Sometimes in the afternoon, relatives from “up north” would visit and the living room would be noisy with the swooping cadences of French Canada.

Other times, the afternoons would be long and somnolent, with the only sounds — save for the turning of newspaper pages — coming from the mid-afternoon mail plane.

The rhythm of my life has changed considerably over the years. But the sound of two women arguing in French, the clatter of pans in the kitchen and the drone of a single-engine plane on a summer afternoon can instantly transport me to that other time.

And the smells, too, but that is another post.

25 comments:

Anonymous said...

beautiful post!

Lydia said...

A lovely post, and lovely photos!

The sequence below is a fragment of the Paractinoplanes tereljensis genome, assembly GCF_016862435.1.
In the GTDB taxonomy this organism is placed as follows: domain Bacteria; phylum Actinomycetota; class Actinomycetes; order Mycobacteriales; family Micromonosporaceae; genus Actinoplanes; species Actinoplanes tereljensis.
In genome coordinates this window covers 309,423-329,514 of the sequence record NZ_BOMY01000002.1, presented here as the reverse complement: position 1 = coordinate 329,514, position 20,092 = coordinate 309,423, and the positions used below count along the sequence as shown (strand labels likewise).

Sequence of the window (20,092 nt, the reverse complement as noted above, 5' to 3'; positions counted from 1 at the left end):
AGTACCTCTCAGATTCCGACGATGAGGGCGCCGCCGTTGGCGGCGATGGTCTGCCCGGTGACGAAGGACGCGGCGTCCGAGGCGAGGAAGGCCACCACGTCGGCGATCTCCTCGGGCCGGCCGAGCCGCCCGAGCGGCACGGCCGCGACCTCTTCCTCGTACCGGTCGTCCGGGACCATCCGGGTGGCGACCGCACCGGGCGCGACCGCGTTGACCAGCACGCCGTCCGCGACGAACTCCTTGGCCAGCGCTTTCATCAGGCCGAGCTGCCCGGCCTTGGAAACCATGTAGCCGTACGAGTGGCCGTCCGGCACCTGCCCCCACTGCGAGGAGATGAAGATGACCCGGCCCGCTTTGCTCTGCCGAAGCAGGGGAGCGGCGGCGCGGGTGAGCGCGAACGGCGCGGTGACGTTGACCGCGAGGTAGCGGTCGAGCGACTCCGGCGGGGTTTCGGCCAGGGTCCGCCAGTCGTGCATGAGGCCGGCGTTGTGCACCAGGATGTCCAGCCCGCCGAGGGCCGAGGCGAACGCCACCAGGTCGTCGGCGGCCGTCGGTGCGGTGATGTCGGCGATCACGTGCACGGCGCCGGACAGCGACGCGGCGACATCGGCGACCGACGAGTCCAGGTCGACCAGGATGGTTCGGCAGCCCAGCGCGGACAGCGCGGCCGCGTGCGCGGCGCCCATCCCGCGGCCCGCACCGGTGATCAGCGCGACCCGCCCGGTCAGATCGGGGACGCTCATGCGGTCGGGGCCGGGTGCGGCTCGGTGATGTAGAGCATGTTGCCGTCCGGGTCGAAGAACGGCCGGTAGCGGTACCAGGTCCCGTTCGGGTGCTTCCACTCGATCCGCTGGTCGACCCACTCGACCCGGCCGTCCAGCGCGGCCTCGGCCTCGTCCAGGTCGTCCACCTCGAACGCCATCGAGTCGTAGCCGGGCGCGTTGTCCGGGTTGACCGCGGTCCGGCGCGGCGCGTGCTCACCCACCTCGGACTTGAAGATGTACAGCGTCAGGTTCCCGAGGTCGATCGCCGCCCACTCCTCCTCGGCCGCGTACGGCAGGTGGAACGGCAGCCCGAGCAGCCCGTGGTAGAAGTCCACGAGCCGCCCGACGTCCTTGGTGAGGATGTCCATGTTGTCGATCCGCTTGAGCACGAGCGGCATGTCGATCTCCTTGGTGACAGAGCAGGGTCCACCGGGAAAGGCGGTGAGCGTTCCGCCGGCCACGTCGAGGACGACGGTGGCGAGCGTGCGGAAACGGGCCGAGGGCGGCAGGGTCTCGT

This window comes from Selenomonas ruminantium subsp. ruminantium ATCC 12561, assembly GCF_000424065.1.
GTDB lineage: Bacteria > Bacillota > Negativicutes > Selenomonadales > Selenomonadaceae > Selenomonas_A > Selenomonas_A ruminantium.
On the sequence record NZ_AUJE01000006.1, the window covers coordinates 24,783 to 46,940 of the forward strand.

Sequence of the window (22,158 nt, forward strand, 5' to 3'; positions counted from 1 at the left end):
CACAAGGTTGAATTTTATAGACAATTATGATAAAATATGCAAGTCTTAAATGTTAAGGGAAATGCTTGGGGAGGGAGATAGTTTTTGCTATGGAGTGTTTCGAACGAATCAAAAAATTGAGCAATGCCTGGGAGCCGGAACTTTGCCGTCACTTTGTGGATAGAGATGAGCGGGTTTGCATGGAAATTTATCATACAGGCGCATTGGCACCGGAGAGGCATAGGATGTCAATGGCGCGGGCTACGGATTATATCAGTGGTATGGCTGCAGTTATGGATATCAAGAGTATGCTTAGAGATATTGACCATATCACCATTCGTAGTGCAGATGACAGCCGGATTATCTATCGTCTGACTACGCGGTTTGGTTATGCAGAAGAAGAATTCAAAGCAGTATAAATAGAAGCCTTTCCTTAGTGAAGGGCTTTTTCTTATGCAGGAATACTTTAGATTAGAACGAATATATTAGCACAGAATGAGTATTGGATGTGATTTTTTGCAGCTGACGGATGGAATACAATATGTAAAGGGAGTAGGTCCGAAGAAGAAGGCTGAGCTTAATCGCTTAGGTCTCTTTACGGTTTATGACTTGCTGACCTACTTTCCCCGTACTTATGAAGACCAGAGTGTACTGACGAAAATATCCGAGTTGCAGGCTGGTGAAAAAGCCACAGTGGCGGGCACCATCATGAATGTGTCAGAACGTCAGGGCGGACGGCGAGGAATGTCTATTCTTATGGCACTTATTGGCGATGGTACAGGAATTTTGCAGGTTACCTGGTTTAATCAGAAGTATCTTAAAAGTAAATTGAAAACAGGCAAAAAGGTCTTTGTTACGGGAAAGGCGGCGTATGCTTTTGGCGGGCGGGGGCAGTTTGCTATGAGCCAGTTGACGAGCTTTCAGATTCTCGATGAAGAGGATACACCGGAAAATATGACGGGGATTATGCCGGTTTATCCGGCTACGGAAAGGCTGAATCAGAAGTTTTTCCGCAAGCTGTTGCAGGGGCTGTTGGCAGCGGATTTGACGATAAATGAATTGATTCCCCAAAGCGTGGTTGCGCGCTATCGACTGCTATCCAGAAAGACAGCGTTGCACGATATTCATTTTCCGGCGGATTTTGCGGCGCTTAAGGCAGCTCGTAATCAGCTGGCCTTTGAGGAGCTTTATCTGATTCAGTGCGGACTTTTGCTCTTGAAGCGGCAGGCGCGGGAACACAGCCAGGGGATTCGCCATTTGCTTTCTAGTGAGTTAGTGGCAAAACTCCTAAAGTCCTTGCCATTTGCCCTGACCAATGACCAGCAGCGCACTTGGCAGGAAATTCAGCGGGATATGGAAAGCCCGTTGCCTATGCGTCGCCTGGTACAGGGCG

Lu said...

Mimi, you've done it again! I almost feel like I'm there. And - lest you grow weary of this comment: "Your photo is lovely!"

Mimi said...

Thank you all for your kind words and interest.

Food is so much more than something we eat, isn't it? It is inextricably linked to our histories.

My photos are the way they are out of desparation and lack of equipment, but I am growing to like them.

Welcome Rachel! So you are the talented Food Maven!

Tanna said...

You always say it so well Mimi. Yes food is so much more than what we eat.

Mimi said...

It's so much, a mother's touch, a calming feeling, even a painful memory.

By the way, there are still fresh cranberries in Wisconsin supermarkets. . .

FarmgirlCyn said...

Oh Mimi, once again I am there in the back bedroom, hearing the very sounds you describe. What do you do in the "real" world? I hope it involves the writing of stories like you tell so well here. Yes, food is SO much more than our daily bread. It is woven into our very being, strung along by memories and sounds and smells.

Mimi said...